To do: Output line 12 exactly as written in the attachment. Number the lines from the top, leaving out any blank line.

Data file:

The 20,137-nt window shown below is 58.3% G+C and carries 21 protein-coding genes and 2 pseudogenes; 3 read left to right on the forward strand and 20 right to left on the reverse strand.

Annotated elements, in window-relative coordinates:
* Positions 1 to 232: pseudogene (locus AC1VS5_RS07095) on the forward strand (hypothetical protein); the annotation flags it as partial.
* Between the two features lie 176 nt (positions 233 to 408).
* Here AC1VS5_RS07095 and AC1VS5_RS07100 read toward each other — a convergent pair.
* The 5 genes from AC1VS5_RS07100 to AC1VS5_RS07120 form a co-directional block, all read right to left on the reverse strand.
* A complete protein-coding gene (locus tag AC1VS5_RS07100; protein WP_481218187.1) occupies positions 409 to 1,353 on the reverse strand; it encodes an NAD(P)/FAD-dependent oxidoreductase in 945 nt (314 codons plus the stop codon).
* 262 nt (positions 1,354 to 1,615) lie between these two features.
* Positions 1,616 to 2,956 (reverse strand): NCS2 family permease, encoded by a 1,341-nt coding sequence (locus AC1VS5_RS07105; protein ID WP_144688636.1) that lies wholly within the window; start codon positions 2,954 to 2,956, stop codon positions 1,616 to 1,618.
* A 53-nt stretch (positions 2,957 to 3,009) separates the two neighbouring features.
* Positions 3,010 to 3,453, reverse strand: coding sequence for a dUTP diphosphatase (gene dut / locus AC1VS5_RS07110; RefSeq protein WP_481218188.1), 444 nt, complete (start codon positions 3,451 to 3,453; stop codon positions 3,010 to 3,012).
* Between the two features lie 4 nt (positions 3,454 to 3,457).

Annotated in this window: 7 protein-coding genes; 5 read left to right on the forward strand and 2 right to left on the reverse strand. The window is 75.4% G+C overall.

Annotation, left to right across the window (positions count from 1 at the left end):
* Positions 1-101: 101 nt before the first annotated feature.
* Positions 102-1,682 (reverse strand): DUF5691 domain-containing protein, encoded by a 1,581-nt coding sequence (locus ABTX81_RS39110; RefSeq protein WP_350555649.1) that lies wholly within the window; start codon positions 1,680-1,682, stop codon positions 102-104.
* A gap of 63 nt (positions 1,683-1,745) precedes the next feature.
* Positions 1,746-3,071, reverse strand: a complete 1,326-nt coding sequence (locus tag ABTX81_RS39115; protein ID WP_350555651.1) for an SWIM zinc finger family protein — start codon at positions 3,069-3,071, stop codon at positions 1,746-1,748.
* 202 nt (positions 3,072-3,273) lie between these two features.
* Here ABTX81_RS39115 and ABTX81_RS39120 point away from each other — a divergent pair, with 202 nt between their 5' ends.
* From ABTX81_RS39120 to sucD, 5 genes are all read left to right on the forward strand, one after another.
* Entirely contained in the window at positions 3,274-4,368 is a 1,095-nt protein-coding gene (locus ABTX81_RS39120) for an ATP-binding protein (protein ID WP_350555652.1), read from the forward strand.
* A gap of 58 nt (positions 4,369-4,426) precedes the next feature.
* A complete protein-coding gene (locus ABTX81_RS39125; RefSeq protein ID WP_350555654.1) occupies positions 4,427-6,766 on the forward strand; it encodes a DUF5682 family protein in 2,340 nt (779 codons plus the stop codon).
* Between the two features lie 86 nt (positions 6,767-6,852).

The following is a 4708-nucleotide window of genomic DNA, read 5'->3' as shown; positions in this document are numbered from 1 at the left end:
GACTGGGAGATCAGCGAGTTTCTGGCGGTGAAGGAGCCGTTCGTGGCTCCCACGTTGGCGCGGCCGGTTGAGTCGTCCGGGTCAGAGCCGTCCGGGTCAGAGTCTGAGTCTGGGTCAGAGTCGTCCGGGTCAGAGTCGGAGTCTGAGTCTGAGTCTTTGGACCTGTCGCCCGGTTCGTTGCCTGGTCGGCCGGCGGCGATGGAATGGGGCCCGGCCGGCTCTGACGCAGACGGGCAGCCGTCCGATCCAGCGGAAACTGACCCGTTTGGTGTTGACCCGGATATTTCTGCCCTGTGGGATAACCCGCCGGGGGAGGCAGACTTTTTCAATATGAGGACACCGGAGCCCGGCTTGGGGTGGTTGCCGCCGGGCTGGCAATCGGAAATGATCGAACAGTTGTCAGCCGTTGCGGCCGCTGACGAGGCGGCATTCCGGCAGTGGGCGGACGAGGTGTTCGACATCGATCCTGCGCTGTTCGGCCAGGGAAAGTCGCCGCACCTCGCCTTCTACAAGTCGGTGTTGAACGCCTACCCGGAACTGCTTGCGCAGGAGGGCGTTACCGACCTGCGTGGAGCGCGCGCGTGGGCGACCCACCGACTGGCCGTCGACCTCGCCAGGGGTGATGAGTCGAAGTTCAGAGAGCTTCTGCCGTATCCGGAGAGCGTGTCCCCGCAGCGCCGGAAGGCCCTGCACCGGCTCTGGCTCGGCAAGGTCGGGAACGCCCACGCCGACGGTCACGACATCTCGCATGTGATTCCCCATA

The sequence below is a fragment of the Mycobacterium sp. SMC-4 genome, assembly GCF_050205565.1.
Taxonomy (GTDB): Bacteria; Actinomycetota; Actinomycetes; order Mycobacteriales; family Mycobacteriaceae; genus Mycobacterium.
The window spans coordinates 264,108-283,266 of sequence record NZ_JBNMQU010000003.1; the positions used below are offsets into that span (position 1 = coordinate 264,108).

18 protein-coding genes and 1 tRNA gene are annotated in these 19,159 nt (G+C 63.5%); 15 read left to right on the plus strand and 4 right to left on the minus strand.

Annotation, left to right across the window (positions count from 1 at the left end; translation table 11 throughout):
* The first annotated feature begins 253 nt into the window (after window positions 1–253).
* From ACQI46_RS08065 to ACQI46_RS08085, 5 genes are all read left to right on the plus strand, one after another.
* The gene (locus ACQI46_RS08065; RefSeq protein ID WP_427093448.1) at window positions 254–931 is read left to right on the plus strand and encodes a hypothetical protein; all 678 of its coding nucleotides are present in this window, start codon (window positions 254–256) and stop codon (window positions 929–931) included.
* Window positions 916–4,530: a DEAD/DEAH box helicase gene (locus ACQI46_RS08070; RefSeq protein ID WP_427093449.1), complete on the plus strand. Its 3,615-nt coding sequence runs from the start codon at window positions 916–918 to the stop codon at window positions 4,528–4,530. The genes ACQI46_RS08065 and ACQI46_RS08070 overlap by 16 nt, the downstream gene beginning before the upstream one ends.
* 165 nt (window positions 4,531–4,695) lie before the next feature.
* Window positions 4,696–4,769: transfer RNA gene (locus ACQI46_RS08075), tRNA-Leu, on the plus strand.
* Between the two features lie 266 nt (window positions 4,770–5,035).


* Between the two features lie 4 nt (positions 3,454 to 3,457).